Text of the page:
There are two main ways to structure a cause & effect essay. These are similar to the ways to structure problem-solution essays , namely using a block or a chain structure. For the block structure, all of the causes are listed first, and all of the effects are listed afterwards. For the chain structure, each cause is followed immediately by the effect. Usually that effect will then be the cause of the next effect, which is why this structure is called 'chain'. Both types of structure have their merits. The former is generally clearer, especially for shorter essays, while the latter ensures that any effects you present relate directly to the causes you have given.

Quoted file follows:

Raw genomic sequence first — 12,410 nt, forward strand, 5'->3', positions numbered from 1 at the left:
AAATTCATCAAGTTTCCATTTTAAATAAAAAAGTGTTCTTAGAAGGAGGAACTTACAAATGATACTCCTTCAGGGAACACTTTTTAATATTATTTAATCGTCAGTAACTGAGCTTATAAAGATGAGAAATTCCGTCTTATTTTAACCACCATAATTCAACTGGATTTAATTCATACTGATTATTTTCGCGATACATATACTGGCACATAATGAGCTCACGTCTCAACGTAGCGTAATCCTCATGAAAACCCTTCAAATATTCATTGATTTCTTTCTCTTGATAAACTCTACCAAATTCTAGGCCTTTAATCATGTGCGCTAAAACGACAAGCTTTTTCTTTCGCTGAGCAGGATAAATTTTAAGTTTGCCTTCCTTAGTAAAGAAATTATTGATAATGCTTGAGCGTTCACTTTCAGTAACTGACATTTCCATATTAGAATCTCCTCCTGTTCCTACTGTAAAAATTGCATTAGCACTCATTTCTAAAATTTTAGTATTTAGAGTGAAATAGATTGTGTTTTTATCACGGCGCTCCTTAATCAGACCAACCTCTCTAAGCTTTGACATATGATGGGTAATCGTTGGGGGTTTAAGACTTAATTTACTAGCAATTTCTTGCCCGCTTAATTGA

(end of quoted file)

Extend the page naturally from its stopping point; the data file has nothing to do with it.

It’s an appealing idea. However, a moment’s reflection tells us that very few investigations could actually proceed in this manner. For one thing, we rarely (if ever) have access to the complete initial data required for the laws to deliver an unequivocal answer. Suppose we wanted to calculate the state of the world just one second from now. If the laws are relativistic – that is, if they stipulate that no influence can travel faster than light – our initial state description would need to cover a radius of 300,000 km. Only then could we account for any possible influences that might reach our location within one second. For all practical purposes this is, of course, impossible. And so we find that, even in physics, we need inferences that require much less than complete states as input.